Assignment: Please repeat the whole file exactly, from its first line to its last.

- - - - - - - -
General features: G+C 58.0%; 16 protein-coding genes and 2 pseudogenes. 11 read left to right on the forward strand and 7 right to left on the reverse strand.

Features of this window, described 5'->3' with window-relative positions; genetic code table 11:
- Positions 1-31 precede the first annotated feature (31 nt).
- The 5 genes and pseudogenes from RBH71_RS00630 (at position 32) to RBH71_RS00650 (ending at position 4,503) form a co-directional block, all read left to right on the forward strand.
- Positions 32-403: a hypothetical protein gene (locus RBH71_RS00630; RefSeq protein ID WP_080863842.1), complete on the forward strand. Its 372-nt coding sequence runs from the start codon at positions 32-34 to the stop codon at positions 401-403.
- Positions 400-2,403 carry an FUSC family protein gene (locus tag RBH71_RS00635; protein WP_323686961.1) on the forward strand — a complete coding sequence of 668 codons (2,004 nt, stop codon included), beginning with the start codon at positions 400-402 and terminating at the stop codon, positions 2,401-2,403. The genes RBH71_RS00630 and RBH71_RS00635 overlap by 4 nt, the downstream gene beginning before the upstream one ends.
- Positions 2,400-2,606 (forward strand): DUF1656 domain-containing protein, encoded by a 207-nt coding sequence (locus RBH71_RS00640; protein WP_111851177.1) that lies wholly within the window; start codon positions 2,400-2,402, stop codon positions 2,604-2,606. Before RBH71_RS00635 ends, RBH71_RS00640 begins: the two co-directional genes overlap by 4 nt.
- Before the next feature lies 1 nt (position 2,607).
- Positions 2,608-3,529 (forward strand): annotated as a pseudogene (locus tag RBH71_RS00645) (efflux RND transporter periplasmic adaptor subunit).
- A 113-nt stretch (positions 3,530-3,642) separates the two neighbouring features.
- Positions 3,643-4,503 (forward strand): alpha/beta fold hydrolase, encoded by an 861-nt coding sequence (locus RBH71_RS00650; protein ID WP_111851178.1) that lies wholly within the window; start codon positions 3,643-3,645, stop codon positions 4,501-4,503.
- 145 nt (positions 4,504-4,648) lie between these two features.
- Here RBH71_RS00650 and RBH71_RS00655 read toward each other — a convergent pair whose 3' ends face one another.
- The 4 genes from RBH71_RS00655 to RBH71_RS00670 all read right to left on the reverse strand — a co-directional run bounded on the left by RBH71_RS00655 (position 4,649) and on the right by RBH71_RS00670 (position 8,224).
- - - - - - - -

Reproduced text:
General features: G+C 58.0%; 16 protein-coding genes and 2 pseudogenes. 11 read left to right on the forward strand and 7 right to left on the reverse strand.

Features of this window, described 5'->3' with window-relative positions; genetic code table 11:
- Positions 1-31 precede the first annotated feature (31 nt).
- The 5 genes and pseudogenes from RBH71_RS00630 (at position 32) to RBH71_RS00650 (ending at position 4,503) form a co-directional block, all read left to right on the forward strand.
- Positions 32-403: a hypothetical protein gene (locus RBH71_RS00630; RefSeq protein ID WP_080863842.1), complete on the forward strand. Its 372-nt coding sequence runs from the start codon at positions 32-34 to the stop codon at positions 401-403.
- Positions 400-2,403 carry an FUSC family protein gene (locus tag RBH71_RS00635; protein WP_323686961.1) on the forward strand — a complete coding sequence of 668 codons (2,004 nt, stop codon included), beginning with the start codon at positions 400-402 and terminating at the stop codon, positions 2,401-2,403. The genes RBH71_RS00630 and RBH71_RS00635 overlap by 4 nt, the downstream gene beginning before the upstream one ends.
- Positions 2,400-2,606 (forward strand): DUF1656 domain-containing protein, encoded by a 207-nt coding sequence (locus RBH71_RS00640; protein WP_111851177.1) that lies wholly within the window; start codon positions 2,400-2,402, stop codon positions 2,604-2,606. Before RBH71_RS00635 ends, RBH71_RS00640 begins: the two co-directional genes overlap by 4 nt.
- Before the next feature lies 1 nt (position 2,607).
- Positions 2,608-3,529 (forward strand): annotated as a pseudogene (locus tag RBH71_RS00645) (efflux RND transporter periplasmic adaptor subunit).
- A 113-nt stretch (positions 3,530-3,642) separates the two neighbouring features.
- Positions 3,643-4,503 (forward strand): alpha/beta fold hydrolase, encoded by an 861-nt coding sequence (locus RBH71_RS00650; protein ID WP_111851178.1) that lies wholly within the window; start codon positions 3,643-3,645, stop codon positions 4,501-4,503.
- 145 nt (positions 4,504-4,648) lie between these two features.
- Here RBH71_RS00650 and RBH71_RS00655 read toward each other — a convergent pair whose 3' ends face one another.
- The 4 genes from RBH71_RS00655 to RBH71_RS00670 all read right to left on the reverse strand — a co-directional run bounded on the left by RBH71_RS00655 (position 4,649) and on the right by RBH71_RS00670 (position 8,224).